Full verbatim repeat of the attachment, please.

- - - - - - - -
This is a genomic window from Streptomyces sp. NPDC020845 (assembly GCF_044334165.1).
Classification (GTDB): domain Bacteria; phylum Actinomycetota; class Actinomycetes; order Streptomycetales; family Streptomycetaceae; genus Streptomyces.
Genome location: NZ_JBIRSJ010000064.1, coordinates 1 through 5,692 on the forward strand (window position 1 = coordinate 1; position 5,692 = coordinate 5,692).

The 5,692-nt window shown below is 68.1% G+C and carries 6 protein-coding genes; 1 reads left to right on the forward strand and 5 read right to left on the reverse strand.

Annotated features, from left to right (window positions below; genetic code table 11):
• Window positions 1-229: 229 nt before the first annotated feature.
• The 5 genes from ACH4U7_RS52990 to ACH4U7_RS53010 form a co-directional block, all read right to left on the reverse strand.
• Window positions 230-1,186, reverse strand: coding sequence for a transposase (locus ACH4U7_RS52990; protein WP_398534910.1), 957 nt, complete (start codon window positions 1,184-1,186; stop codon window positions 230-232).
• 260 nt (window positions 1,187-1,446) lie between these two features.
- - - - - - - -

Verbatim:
This is a genomic window from Streptomyces sp. NPDC020845 (assembly GCF_044334165.1).
Classification (GTDB): domain Bacteria; phylum Actinomycetota; class Actinomycetes; order Streptomycetales; family Streptomycetaceae; genus Streptomyces.
Genome location: NZ_JBIRSJ010000064.1, coordinates 1 through 5,692 on the forward strand (window position 1 = coordinate 1; position 5,692 = coordinate 5,692).

The 5,692-nt window shown below is 68.1% G+C and carries 6 protein-coding genes; 1 reads left to right on the forward strand and 5 read right to left on the reverse strand.

Annotated features, from left to right (window positions below; genetic code table 11):
• Window positions 1-229: 229 nt before the first annotated feature.
• The 5 genes from ACH4U7_RS52990 to ACH4U7_RS53010 form a co-directional block, all read right to left on the reverse strand.
• Window positions 230-1,186, reverse strand: coding sequence for a transposase (locus ACH4U7_RS52990; protein WP_398534910.1), 957 nt, complete (start codon window positions 1,184-1,186; stop codon window positions 230-232).
• 260 nt (window positions 1,187-1,446) lie between these two features.